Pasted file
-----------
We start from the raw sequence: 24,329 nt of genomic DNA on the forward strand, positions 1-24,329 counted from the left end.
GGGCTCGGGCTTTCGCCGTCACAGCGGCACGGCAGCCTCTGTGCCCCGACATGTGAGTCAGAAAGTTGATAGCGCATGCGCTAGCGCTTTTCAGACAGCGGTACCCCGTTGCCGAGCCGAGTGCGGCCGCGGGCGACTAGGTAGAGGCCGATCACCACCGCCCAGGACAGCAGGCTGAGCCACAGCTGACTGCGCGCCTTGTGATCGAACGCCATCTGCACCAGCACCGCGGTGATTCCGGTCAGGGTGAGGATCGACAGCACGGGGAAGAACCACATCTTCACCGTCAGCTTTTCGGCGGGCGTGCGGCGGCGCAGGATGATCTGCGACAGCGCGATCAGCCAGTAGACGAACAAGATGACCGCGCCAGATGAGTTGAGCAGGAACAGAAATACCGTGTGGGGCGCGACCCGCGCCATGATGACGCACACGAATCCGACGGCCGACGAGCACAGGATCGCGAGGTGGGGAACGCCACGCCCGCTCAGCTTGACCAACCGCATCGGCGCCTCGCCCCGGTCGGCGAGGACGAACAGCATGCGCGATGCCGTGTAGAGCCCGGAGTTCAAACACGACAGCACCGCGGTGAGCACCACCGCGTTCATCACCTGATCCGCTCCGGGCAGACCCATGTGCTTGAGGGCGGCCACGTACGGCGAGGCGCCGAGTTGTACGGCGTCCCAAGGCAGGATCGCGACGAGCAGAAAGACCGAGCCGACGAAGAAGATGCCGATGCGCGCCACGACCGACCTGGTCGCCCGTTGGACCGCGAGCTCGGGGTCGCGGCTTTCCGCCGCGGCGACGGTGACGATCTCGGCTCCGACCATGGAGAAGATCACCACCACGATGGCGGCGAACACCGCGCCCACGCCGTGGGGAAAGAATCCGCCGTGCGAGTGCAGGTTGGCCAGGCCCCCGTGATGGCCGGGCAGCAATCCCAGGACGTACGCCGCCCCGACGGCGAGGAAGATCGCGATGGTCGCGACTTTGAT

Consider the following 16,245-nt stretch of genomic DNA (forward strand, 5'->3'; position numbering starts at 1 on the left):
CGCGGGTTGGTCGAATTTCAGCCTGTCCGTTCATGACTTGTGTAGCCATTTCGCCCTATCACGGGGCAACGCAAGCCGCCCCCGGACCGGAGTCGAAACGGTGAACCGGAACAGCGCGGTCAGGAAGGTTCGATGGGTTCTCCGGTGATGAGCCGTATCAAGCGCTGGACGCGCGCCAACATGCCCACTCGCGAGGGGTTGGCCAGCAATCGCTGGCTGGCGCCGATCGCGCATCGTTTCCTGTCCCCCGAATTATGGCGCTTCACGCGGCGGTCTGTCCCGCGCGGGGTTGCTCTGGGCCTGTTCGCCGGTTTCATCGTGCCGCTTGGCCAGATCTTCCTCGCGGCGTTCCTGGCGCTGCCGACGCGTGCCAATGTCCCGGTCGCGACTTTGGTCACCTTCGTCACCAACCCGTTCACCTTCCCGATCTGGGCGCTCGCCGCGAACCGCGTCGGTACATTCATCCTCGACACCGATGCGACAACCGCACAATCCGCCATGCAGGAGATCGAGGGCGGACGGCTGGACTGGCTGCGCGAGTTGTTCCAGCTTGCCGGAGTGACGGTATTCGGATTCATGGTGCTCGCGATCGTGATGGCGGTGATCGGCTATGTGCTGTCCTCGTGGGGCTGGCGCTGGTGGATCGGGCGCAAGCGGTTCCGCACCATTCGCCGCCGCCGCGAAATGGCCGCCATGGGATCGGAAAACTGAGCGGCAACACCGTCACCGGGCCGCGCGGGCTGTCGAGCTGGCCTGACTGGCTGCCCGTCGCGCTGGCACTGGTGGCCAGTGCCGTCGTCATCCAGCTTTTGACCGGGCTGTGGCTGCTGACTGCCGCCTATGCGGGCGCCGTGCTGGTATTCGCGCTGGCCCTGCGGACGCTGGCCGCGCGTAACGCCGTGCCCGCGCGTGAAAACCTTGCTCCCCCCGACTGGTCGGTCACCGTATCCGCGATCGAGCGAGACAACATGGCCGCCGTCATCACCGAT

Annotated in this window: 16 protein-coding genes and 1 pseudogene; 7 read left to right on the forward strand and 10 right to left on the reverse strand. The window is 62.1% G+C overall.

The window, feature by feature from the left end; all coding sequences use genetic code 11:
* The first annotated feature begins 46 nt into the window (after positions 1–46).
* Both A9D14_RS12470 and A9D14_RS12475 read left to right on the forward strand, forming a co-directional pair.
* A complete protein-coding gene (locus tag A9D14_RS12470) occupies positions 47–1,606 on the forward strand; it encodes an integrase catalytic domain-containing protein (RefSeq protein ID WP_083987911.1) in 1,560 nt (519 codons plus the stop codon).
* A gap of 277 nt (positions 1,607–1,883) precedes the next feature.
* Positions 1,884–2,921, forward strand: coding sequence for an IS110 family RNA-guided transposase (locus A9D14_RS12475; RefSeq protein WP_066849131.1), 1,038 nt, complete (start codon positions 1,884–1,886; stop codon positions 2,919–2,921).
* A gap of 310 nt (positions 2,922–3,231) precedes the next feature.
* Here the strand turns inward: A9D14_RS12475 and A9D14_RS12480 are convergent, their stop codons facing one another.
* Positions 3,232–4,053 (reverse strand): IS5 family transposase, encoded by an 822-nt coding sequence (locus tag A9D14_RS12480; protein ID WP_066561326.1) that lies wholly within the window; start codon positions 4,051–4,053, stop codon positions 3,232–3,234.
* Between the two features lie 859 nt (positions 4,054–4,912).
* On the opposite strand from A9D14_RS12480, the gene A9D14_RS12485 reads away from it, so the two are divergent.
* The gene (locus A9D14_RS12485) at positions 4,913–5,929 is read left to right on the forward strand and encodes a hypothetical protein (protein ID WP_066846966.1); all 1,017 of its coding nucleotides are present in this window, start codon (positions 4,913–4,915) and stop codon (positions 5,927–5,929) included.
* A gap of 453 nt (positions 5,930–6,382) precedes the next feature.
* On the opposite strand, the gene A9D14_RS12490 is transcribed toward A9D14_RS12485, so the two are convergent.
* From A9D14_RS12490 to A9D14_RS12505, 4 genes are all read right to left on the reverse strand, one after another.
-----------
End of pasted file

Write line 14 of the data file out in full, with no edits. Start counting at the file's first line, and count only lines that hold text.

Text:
* Positions 3,232–4,053 (reverse strand): IS5 family transposase, encoded by an 822-nt coding sequence (locus tag A9D14_RS12480; protein ID WP_066561326.1) that lies wholly within the window; start codon positions 4,051–4,053, stop codon positions 3,232–3,234.